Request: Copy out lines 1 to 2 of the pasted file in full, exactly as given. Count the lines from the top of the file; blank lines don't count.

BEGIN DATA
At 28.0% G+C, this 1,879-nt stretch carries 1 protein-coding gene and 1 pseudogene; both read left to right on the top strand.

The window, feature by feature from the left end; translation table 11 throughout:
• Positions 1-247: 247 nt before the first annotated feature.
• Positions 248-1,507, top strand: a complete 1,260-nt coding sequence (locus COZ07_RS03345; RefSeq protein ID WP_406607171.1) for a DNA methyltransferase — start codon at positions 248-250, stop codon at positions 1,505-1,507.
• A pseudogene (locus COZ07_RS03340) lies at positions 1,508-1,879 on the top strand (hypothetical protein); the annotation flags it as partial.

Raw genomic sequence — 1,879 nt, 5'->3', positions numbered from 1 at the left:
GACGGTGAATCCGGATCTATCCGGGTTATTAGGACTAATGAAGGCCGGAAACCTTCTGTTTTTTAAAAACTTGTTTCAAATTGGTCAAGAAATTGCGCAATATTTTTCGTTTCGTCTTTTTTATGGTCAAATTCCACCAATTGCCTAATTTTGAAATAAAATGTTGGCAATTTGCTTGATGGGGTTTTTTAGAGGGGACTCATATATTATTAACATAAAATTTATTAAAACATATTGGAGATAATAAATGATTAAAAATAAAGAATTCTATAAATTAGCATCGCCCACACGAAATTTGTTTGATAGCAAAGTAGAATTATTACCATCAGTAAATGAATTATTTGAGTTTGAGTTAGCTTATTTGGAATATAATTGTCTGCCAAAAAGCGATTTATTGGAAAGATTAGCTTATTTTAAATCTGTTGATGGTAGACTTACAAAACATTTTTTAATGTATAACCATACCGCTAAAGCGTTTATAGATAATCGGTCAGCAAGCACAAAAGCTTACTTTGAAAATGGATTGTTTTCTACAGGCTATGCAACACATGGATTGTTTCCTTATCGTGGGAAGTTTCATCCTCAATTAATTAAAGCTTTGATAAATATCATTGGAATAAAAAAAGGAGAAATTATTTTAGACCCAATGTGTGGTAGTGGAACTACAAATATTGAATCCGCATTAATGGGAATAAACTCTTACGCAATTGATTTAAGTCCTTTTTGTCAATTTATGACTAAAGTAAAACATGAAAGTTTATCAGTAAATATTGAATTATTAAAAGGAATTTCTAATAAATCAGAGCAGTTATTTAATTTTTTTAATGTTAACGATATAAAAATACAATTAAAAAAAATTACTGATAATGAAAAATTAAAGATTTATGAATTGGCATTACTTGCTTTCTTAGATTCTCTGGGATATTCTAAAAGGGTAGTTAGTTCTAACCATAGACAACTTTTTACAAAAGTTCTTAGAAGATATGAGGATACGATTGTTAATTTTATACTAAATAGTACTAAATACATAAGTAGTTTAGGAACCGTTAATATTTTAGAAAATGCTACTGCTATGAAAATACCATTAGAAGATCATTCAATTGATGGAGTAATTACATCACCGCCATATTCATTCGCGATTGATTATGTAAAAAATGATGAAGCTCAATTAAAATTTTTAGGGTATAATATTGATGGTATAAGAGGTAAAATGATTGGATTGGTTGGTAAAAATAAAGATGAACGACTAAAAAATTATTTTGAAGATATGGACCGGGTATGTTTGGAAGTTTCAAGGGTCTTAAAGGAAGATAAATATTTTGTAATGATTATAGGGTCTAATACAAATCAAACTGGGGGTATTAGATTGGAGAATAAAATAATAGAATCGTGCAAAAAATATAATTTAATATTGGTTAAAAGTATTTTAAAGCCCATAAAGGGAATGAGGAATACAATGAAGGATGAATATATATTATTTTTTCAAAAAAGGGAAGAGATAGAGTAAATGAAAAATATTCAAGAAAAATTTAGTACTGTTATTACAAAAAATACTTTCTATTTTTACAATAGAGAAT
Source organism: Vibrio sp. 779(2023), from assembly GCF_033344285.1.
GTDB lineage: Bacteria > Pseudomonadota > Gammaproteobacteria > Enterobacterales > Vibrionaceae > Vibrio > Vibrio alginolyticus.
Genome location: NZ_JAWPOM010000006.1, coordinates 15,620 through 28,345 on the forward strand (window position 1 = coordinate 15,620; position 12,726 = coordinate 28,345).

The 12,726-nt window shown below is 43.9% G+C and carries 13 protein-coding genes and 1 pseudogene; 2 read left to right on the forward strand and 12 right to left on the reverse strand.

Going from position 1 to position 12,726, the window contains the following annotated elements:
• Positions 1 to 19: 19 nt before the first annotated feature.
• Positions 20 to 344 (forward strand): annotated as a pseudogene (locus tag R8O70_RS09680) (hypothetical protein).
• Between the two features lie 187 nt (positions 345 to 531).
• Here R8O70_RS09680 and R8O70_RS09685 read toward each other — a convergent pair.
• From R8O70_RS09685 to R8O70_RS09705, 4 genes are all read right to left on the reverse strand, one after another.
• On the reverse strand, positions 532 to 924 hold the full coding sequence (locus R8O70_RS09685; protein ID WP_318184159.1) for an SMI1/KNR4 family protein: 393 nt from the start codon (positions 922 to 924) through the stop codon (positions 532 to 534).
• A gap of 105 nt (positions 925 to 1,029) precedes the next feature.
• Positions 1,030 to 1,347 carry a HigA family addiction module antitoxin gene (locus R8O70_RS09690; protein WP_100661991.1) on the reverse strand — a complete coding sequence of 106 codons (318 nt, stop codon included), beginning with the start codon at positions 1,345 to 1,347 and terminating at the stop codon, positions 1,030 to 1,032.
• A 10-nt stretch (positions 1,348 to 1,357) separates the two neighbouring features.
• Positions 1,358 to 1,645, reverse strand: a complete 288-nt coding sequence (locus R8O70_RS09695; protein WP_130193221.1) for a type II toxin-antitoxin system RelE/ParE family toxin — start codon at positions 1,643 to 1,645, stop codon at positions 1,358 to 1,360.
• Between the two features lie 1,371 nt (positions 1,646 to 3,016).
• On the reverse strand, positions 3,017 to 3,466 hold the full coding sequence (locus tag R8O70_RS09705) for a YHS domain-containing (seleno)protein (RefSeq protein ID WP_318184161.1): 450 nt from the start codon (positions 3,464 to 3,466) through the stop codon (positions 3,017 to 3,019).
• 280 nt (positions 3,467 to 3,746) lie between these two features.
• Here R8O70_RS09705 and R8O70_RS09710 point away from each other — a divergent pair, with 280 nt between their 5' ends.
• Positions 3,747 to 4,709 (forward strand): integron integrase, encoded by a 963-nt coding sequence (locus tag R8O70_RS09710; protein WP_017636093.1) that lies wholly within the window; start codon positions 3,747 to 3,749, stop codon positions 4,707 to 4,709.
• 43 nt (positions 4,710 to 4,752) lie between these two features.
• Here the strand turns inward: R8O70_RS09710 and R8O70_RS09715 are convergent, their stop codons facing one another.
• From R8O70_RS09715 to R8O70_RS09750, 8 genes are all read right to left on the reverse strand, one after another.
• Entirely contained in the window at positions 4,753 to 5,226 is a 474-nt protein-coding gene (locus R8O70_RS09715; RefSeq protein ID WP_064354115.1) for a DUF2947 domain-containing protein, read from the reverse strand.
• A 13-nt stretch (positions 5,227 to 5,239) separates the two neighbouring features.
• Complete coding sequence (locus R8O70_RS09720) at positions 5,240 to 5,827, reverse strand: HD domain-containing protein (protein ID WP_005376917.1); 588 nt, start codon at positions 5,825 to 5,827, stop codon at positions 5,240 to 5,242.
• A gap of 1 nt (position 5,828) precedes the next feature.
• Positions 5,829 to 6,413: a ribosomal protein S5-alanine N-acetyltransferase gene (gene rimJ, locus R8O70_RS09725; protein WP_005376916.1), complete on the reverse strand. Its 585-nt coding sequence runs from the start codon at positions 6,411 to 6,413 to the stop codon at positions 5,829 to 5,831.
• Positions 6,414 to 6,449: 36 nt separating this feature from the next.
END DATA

At 28.0% G+C, this 1,879-nt stretch carries 1 protein-coding gene and 1 pseudogene; both read left to right on the top strand.

The window, feature by feature from the left end; translation table 11 throughout: